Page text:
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Author: Subject: KClO3 cell continuous production
vanBassum
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[*] posted on 10-9-2019 at 10:03
KClO3 cell continuous production


I have a chlorate cell witch is working like it should. But there is one drawback to this setup. The potassium clorate witch forms at the bottom of the cell gets stuck from time to time. The reason, I think, this happens is because of the lower temperature at the bottom of the cell. So I opted to improve this process.

The idea is to slowly pump the electrolyte to a separate container with a filter in the bottom. Because of the low flow, the temperature in the separate container will be held at ambient temperatures. Therefore the potassium chlorate will precipitate out of solution en be caught in the filter. The filtrate will find its way back to the cell. This way the product can be easily collected from the filter while the process isn't disturbed. Only thing left to do other than collecting product will be to add saturated KCl to the cell whenever needed. (Witch could be automated.) There is one potential problem. The potassium chlorate could crystallize out inside the tubing witch will clog the system. This can be fixed by heating the tubing, but i don't know how practical this will be.

For now I created a small setup like this to test the theory. I've added a peristaltic pump to pump the electrolyte around. The filter consists of an empty soda bottle slightly raised above the cell. Any filtrate can flow back trough a tube to the cell. How well the soda bottle will keep up... Time will tell. It is easily replaced with something else if necessary.

This is running now for a little while now. Ones I have results Ill post them. :)

BTW, I can imagine that a setup like this is not very practical for most hobbyists because I don't know what to do with all this chlorate. It is however quite interesting to mess about with setups like this.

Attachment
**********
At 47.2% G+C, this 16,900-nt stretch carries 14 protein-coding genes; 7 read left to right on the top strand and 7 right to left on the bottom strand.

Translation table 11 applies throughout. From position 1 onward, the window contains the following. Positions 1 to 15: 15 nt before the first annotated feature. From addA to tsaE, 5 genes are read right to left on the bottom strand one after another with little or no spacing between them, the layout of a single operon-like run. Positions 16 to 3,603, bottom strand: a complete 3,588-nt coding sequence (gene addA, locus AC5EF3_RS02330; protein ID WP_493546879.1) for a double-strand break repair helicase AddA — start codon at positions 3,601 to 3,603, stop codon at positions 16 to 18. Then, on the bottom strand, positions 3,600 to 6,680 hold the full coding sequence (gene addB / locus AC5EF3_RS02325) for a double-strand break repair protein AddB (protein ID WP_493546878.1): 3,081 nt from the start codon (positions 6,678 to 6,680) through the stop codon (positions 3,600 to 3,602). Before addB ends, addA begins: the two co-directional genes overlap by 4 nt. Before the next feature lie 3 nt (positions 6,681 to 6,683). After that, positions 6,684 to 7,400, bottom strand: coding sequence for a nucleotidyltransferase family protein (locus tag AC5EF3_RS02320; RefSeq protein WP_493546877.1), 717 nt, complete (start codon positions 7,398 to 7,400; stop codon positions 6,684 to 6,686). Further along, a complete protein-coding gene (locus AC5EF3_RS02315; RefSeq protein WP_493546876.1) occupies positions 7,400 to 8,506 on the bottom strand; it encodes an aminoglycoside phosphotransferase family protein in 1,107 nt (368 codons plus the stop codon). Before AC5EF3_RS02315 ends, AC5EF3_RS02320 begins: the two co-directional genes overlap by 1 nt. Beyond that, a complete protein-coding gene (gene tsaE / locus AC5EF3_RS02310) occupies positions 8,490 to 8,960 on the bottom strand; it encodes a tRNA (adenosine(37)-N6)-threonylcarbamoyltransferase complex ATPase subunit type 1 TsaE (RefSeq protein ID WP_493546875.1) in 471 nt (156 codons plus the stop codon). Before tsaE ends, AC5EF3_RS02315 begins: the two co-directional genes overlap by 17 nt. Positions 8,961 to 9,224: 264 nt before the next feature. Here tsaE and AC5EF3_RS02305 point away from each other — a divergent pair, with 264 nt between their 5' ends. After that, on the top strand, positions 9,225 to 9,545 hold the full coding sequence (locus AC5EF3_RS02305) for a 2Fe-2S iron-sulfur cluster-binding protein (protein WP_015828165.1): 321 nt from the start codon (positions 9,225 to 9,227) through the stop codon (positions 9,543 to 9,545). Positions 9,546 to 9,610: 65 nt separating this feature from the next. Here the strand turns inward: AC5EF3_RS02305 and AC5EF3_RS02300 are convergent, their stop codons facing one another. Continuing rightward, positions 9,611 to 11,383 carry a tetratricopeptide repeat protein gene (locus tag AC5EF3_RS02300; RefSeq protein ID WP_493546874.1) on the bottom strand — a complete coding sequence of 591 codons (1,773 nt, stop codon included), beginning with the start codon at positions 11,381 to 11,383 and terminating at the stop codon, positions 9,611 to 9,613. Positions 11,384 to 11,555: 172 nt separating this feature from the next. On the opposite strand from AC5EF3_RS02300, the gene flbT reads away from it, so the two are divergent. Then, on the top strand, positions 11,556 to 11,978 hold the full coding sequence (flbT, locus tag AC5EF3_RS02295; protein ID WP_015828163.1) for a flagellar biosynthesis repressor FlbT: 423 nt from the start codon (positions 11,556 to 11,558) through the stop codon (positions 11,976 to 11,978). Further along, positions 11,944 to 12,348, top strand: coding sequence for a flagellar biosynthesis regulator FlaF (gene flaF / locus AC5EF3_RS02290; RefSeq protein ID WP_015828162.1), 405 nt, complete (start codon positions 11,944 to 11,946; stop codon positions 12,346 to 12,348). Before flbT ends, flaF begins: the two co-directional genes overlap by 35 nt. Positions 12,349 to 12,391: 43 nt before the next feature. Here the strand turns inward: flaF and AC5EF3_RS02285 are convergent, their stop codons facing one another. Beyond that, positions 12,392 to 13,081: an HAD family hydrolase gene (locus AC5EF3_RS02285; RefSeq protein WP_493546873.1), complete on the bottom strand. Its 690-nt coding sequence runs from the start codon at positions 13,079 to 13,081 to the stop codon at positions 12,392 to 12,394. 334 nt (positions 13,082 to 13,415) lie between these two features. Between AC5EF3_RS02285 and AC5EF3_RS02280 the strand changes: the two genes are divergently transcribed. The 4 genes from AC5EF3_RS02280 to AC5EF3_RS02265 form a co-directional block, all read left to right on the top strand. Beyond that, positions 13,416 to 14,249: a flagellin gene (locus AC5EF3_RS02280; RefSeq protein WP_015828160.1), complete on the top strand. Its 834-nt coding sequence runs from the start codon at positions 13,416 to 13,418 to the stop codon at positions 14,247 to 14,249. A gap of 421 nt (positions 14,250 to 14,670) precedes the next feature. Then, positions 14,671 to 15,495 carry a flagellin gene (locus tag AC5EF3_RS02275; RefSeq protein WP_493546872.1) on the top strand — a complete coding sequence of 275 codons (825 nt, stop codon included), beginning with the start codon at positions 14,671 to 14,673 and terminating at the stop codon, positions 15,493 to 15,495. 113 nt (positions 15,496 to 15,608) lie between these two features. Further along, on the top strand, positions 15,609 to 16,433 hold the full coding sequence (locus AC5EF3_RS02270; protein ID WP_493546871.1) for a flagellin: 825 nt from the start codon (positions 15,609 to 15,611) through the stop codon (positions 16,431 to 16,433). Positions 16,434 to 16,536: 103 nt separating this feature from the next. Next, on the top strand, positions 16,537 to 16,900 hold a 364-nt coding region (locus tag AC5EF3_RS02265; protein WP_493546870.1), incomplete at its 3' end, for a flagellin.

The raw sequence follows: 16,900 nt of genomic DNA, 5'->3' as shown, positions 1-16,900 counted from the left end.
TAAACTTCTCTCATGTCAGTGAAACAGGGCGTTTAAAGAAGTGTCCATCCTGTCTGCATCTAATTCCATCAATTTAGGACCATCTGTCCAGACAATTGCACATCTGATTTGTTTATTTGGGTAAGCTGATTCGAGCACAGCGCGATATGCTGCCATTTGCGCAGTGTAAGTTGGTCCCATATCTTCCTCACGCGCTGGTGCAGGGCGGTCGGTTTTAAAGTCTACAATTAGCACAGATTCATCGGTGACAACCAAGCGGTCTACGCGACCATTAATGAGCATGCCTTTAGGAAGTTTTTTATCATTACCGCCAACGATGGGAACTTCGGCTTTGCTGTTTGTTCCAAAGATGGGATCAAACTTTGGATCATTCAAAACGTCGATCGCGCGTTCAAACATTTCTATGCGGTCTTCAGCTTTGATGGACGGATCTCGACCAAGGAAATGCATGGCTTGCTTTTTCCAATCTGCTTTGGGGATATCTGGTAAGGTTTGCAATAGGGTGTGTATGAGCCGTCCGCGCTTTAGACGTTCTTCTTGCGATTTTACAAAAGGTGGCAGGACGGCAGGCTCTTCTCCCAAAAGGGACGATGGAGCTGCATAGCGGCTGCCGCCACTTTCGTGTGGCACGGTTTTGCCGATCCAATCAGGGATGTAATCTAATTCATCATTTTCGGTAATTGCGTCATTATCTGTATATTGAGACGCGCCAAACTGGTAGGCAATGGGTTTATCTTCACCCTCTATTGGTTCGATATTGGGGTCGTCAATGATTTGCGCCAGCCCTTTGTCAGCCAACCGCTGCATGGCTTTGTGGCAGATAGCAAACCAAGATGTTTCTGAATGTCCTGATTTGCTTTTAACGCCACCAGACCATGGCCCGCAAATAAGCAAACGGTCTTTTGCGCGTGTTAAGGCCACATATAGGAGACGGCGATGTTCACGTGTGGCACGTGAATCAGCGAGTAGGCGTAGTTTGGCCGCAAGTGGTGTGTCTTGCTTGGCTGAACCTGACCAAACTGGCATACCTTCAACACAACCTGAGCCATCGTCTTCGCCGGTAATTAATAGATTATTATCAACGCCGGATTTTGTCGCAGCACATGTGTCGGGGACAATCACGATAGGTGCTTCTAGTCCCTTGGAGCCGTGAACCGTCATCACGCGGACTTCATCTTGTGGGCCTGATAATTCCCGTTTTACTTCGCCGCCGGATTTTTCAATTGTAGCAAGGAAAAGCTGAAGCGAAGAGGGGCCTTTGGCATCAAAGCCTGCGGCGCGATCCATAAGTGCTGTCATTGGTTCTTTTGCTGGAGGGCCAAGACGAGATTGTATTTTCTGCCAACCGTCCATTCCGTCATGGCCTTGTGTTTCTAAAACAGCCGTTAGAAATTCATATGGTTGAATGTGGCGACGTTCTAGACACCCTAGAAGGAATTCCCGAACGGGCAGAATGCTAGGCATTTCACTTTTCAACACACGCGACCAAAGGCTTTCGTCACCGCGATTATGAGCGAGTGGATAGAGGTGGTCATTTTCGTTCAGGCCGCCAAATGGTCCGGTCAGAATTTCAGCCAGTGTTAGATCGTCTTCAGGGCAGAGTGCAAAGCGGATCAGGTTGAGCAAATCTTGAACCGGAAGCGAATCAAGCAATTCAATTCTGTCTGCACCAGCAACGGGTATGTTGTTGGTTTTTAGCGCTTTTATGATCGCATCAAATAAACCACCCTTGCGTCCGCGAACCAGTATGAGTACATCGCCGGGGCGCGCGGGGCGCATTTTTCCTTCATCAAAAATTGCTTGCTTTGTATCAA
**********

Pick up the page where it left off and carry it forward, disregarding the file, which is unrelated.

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mysteriusbhoice
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[*] posted on 11-9-2019 at 21:05


Here is a solution, use pure NaCl as your electrolyte and have a separate tank hooked up via pump where the temperature of the tank is lower and KCl solution is dripped onto the flowing NaClO3 to convert it to KClO3 which would build up at the bottom of the tank and using NaCl electrolyte is overall better for your anode
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mysteriusbhoice
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[*] posted on 11-9-2019 at 21:08


If the second tank has agitation then they won't build up in the walls and can easily be filtered but I would say that this kind of setup is overkill for small scale
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vanBassum
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[*] posted on 10-10-2019 at 08:20


So I tried this...

The idea kind of works but I had a lot of issues with crystals growing in the tubes.
I tried to adjust the speed of the pump, but my pump is not fast enough.
For now the conclusion is that this is more trouble than its worth. I you want a lot of CLO3 just make a bigger cell.
Although this was a bit of a failure, I might try this again in the future.

A much faster pump every ones in a while could suck up the crystals from the bottom of the cell, dumping them in a filter and returning the liquid back into the cell.
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Deathunter88
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[*] posted on 10-10-2019 at 15:50


KClO3 just isn't soluble enough for a continuous cell to work well. As mysteriusbhoice said, use NaCl and then react with KCl afterwards.
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phlogiston
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[*] posted on 11-10-2019 at 00:33


Its a good idea in principle, and not only for the reasons you mention.
Commercial operations in fact alos use large holding tanks, and the main reason is that it allows time for a slow but efficient hypochlorite autooxidation reaction to take place.
The holding tank is kept hot though (IIRC around 70 deg C) to speed up the reaction.
Thanks for posting your attempt, I've thought about trying this many times, but never got around to.




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yobbo II
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[*] posted on 14-10-2019 at 04:57


Some have done it.

The solubility is not a problem. If using sodium chlorate you will have to wait a while before chlorate starts to come out as solid due to its high solubility.

Yob

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